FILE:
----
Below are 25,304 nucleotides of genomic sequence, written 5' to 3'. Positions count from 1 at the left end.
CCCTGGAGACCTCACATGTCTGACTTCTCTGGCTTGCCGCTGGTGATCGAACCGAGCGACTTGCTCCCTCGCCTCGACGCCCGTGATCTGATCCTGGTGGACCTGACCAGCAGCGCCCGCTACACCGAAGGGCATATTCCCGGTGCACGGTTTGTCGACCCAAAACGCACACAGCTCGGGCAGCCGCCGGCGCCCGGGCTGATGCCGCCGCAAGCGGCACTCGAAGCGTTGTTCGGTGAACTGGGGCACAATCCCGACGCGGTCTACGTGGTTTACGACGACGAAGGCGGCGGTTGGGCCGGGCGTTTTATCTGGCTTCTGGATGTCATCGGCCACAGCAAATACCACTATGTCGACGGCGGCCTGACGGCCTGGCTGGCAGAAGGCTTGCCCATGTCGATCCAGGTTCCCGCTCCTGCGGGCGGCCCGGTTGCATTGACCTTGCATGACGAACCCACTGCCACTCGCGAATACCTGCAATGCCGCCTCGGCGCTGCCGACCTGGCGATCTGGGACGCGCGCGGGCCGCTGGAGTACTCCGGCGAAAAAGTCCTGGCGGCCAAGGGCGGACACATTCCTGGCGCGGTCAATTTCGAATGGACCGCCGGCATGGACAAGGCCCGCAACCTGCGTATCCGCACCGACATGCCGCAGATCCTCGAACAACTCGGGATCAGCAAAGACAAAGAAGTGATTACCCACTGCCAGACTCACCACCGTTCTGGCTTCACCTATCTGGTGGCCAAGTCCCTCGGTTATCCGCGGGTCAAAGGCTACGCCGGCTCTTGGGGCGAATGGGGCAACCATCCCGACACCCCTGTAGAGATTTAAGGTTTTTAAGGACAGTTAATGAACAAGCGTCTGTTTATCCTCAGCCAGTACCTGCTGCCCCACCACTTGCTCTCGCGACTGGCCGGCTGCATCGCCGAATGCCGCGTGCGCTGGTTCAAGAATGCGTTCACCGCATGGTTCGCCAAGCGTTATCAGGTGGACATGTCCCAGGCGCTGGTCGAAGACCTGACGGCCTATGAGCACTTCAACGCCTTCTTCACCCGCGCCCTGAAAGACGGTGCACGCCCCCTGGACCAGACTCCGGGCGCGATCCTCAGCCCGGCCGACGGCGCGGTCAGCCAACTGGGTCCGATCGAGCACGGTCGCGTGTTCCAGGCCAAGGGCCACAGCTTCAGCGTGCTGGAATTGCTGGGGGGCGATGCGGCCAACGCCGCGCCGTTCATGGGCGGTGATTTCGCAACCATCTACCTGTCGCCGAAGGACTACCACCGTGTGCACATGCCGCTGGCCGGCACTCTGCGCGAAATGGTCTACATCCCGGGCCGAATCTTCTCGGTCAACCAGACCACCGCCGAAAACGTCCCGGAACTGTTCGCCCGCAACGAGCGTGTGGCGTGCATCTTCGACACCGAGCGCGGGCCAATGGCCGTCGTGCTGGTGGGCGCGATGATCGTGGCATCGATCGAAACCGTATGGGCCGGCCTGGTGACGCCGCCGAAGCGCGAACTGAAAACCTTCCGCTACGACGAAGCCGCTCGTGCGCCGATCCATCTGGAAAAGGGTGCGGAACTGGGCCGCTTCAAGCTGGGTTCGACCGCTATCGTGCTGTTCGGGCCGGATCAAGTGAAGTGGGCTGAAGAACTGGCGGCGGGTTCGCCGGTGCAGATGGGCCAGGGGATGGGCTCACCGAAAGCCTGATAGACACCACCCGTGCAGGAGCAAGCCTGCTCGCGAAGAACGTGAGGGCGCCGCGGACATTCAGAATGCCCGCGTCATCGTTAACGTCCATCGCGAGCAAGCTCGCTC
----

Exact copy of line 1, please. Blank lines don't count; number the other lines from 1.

Below are 25,304 nucleotides of genomic sequence, written 5' to 3'. Positions count from 1 at the left end.